Checking evasion thru' import

NBR to cut duty benefit on 21 power plant items

DOULOT AKTER MALA | Tuesday, 21 January 2020

The National Board of Revenue (NBR) is going to cut duty-free benefit on import of 21 types of power plant equipments, categorising them 'locally available and consumable products.'

The decision has been taken in a bid to check duty evasion through abusing the benefit, offered for attracting power sector investment.

The NBR's Customs Wing has decided to scrap two existing Statutory Regulatory Orders (SROs) to frame a comprehensive order with a negative list for the duty benefit.

Officials said the NBR has sent a summary of the new SRO to the finance minister for his approval.

The products that might be included in the negative list are - steel sheet and steel pipe below certain grade, steel rod, cement, boulder stone, pre-fabricated building, electric light-fittings, transmission tower, cable except control cable, communication cable, optical fibre cable and power cable below 132 kv, distribution transformer, all types of paint and varnish, household goods, all types of chemicals, lubricating oil, transformer oil, office equipments and furniture, air conditioner below 2,00,000 BTU, dredger, anchor boat, and motor vehicles.

Currently, power producers enjoy duty-free benefit on import of power equipments and spare parts as per two SROs, issued in 1997 and 2000.

However, in a general order and an explanation issued in 2017 and 2019 respectively, the Customs Wing tagged some conditions on release of the duty-free power plant equipments.

Complexities arose on release of some equipments, as those conditions were not tagged through gazette notification or SROs.

Talking to the FE, a senior customs official said the NBR, through those two SROs, offered duty benefit in a 'wholesale' scale to facilitate power sector.

Abusing the facility, some of the power producers were importing pre-fabricated building, MS rod, boulder stone, hot rolled steel plate, steel structure, steel pipe, other construction materials, anchor boat, and dredger etc as power plant equipments.

In the SROs there was no list, mentioning which of the power plant equipments will be eligible to enjoy the duty-free benefit, he added.

Sources said although the SROs offered duty benefit for all types of power plant equipments, the NBR in a general order (GO) in February 2019 tagged a condition to check duty evasion.

In the GO, the NBR made obtaining approval or certification from the Ministry of Power, Energy and Mineral Recourses mandatory to avail the facility.

The GO also said customs houses will not release the power plant equipments, if they find any possibility of duty evasion through their import.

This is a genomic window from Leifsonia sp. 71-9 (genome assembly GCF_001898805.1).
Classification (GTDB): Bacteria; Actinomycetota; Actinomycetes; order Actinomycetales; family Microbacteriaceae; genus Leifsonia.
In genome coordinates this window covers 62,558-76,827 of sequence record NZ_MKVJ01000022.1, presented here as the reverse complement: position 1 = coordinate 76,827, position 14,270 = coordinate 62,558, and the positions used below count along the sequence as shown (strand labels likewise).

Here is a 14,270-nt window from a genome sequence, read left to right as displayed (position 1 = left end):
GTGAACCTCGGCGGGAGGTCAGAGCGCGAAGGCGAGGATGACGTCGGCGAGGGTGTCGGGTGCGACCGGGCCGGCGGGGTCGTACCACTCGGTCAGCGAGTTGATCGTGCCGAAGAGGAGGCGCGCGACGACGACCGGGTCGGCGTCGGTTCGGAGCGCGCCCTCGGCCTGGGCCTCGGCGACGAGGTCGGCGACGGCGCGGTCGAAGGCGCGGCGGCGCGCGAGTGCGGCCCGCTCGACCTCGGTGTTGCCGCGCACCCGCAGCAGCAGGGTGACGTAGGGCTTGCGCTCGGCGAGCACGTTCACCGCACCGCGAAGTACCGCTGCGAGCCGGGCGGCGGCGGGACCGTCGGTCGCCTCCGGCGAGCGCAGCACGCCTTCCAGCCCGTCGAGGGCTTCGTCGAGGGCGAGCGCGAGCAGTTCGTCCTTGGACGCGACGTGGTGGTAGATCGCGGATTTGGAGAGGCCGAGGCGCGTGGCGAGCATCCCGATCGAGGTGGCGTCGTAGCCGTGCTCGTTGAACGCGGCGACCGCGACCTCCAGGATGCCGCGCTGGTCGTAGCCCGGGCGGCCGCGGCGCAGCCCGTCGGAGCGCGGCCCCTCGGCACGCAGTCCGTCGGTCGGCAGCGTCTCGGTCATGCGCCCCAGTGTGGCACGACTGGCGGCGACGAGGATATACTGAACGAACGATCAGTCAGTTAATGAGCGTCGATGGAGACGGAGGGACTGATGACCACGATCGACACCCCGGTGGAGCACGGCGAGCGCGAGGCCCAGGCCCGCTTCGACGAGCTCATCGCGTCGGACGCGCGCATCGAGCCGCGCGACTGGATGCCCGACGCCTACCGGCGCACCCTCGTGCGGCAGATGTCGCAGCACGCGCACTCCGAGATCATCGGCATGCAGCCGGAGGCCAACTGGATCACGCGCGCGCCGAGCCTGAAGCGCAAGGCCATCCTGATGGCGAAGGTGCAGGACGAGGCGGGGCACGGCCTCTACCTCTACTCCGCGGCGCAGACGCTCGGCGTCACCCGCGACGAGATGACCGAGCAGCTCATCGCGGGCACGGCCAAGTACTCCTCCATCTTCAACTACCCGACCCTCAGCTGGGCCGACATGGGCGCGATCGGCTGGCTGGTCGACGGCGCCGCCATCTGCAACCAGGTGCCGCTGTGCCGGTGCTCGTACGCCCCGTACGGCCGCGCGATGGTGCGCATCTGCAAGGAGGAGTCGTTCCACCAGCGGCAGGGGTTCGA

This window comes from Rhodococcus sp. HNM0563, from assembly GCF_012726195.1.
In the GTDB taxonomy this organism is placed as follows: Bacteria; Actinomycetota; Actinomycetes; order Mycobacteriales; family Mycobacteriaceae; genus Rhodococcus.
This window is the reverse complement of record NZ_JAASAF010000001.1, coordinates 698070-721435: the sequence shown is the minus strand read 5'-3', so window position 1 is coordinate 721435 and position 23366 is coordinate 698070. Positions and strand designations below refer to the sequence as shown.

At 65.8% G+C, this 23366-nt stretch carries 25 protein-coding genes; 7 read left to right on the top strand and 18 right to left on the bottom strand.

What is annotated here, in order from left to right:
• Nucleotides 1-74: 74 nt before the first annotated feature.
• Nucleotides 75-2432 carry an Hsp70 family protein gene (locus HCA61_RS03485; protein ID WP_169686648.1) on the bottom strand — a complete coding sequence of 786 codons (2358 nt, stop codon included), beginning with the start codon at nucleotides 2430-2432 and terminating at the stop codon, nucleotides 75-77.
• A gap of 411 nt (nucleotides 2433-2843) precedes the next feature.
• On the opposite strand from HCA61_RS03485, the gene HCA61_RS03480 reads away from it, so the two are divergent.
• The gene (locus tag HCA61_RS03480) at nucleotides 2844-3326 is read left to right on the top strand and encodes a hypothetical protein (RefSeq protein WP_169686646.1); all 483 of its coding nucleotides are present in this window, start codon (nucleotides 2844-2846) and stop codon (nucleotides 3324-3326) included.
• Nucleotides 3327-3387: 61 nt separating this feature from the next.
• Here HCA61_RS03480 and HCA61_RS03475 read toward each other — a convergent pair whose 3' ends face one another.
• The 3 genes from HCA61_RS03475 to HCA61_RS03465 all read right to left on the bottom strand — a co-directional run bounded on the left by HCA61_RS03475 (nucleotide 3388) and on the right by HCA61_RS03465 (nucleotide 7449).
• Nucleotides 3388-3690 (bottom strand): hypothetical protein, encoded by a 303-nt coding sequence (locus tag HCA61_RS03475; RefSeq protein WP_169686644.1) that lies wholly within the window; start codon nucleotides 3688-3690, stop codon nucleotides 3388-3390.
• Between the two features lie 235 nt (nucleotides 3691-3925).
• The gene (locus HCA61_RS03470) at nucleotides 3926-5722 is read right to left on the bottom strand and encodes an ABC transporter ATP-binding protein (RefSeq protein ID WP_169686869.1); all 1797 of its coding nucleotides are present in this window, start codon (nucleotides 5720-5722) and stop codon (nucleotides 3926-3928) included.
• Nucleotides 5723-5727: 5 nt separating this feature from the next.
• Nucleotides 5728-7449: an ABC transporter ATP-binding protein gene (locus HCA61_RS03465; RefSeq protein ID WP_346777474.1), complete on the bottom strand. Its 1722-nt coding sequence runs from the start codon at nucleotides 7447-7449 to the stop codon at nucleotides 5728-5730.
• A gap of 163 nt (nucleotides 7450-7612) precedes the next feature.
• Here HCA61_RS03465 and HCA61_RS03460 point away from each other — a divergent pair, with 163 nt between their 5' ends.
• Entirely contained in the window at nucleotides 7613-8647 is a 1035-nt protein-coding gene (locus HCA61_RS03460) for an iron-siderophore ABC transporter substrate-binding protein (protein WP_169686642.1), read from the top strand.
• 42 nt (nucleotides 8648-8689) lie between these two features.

The customs official said in most of the cases, power sector investors come with the ministry's approval for all of the power equipments that they desire.

"We have found that a number of equipments are not directly used for power plants."

He also said a fresh SRO will be issued by merging the two existing SROs to resolve the existing confusion on releasing power plant equipments from the ports. The decision came following a report of the high-powered committee, comprising customs officials as well as representatives of the Federation of Bangladesh Chambers of Commerce and Industry (FBCCI) and the power sector investors. The NBR finalised the negative list following consent of the committee members, officials said.

The committee members visited 1,320 megawatts (MW) Rampal thermal coal-fired power plant project of Bangladesh-India Friendship Company Ltd, 1,320 MW Payra thermal power plant of Bangladesh-China Power Company Limited, Summit Meghnaghat 335 MW combined cycle power plant, and 100 MW heavy furnace oil engine-based power plant of Orion Power Limited.

Officials said both the SROs are nearly 20 years old, which need to be updated in line with existing investment situation.

However, the customs might allow some of the items from the negative list under special consideration following approval of BUET or other certifying authority, they added.

There was a dispute between power sector investors and customs authority over complexities on releasing power plant equipments under duty benefit.

Investors alleged that despite having certification of the Ministry of Power and Mineral Resources, the customs officials denied to release some of the equipments.

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